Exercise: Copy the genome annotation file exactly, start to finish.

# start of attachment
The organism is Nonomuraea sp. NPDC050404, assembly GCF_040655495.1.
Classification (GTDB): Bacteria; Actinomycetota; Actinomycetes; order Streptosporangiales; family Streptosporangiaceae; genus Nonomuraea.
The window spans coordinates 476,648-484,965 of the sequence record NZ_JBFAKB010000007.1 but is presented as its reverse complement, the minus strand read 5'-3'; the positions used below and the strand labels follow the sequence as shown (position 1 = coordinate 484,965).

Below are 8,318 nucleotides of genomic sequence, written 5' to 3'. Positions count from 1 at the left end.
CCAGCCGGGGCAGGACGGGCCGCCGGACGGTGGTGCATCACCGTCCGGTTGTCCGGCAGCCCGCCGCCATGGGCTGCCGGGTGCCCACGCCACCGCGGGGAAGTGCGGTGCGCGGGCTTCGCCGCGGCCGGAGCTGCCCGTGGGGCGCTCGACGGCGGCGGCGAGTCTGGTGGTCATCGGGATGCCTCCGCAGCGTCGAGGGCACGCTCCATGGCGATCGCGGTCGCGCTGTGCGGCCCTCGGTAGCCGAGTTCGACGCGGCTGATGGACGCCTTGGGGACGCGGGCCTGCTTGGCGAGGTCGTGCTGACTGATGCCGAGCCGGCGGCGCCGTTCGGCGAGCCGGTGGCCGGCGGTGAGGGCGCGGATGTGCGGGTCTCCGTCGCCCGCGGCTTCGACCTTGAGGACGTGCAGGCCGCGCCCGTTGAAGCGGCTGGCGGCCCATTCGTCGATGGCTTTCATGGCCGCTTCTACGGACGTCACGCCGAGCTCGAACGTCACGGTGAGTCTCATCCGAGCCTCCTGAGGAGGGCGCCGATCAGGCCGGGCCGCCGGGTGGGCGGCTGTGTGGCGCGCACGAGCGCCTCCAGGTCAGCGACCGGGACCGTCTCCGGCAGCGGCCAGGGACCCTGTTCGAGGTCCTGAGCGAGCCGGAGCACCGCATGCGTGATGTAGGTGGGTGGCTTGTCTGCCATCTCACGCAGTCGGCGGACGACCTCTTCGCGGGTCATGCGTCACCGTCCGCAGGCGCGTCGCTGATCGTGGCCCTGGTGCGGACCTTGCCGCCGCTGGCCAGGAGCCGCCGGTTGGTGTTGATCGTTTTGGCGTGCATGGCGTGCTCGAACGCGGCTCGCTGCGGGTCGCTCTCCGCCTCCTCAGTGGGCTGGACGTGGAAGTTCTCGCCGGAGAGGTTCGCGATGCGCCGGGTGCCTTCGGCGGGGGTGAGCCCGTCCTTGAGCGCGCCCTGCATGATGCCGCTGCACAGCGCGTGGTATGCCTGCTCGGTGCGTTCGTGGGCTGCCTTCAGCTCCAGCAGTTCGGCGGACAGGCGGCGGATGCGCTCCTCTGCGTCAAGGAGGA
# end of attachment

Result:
The organism is Nonomuraea sp. NPDC050404, assembly GCF_040655495.1.
Classification (GTDB): Bacteria; Actinomycetota; Actinomycetes; order Streptosporangiales; family Streptosporangiaceae; genus Nonomuraea.
The window spans coordinates 476,648-484,965 of the sequence record NZ_JBFAKB010000007.1 but is presented as its reverse complement, the minus strand read 5'-3'; the positions used below and the strand labels follow the sequence as shown (position 1 = coordinate 484,965).

Below are 8,318 nucleotides of genomic sequence, written 5' to 3'. Positions count from 1 at the left end.
CCAGCCGGGGCAGGACGGGCCGCCGGACGGTGGTGCATCACCGTCCGGTTGTCCGGCAGCCCGCCGCCATGGGCTGCCGGGTGCCCACGCCACCGCGGGGAAGTGCGGTGCGCGGGCTTCGCCGCGGCCGGAGCTGCCCGTGGGGCGCTCGACGGCGGCGGCGAGTCTGGTGGTCATCGGGATGCCTCCGCAGCGTCGAGGGCACGCTCCATGGCGATCGCGGTCGCGCTGTGCGGCCCTCGGTAGCCGAGTTCGACGCGGCTGATGGACGCCTTGGGGACGCGGGCCTGCTTGGCGAGGTCGTGCTGACTGATGCCGAGCCGGCGGCGCCGTTCGGCGAGCCGGTGGCCGGCGGTGAGGGCGCGGATGTGCGGGTCTCCGTCGCCCGCGGCTTCGACCTTGAGGACGTGCAGGCCGCGCCCGTTGAAGCGGCTGGCGGCCCATTCGTCGATGGCTTTCATGGCCGCTTCTACGGACGTCACGCCGAGCTCGAACGTCACGGTGAGTCTCATCCGAGCCTCCTGAGGAGGGCGCCGATCAGGCCGGGCCGCCGGGTGGGCGGCTGTGTGGCGCGCACGAGCGCCTCCAGGTCAGCGACCGGGACCGTCTCCGGCAGCGGCCAGGGACCCTGTTCGAGGTCCTGAGCGAGCCGGAGCACCGCATGCGTGATGTAGGTGGGTGGCTTGTCTGCCATCTCACGCAGTCGGCGGACGACCTCTTCGCGGGTCATGCGTCACCGTCCGCAGGCGCGTCGCTGATCGTGGCCCTGGTGCGGACCTTGCCGCCGCTGGCCAGGAGCCGCCGGTTGGTGTTGATCGTTTTGGCGTGCATGGCGTGCTCGAACGCGGCTCGCTGCGGGTCGCTCTCCGCCTCCTCAGTGGGCTGGACGTGGAAGTTCTCGCCGGAGAGGTTCGCGATGCGCCGGGTGCCTTCGGCGGGGGTGAGCCCGTCCTTGAGCGCGCCCTGCATGATGCCGCTGCACAGCGCGTGGTATGCCTGCTCGGTGCGTTCGTGGGCTGCCTTCAGCTCCAGCAGTTCGGCGGACAGGCGGCGGATGCGCTCCTCTGCGTCAAGGAGGA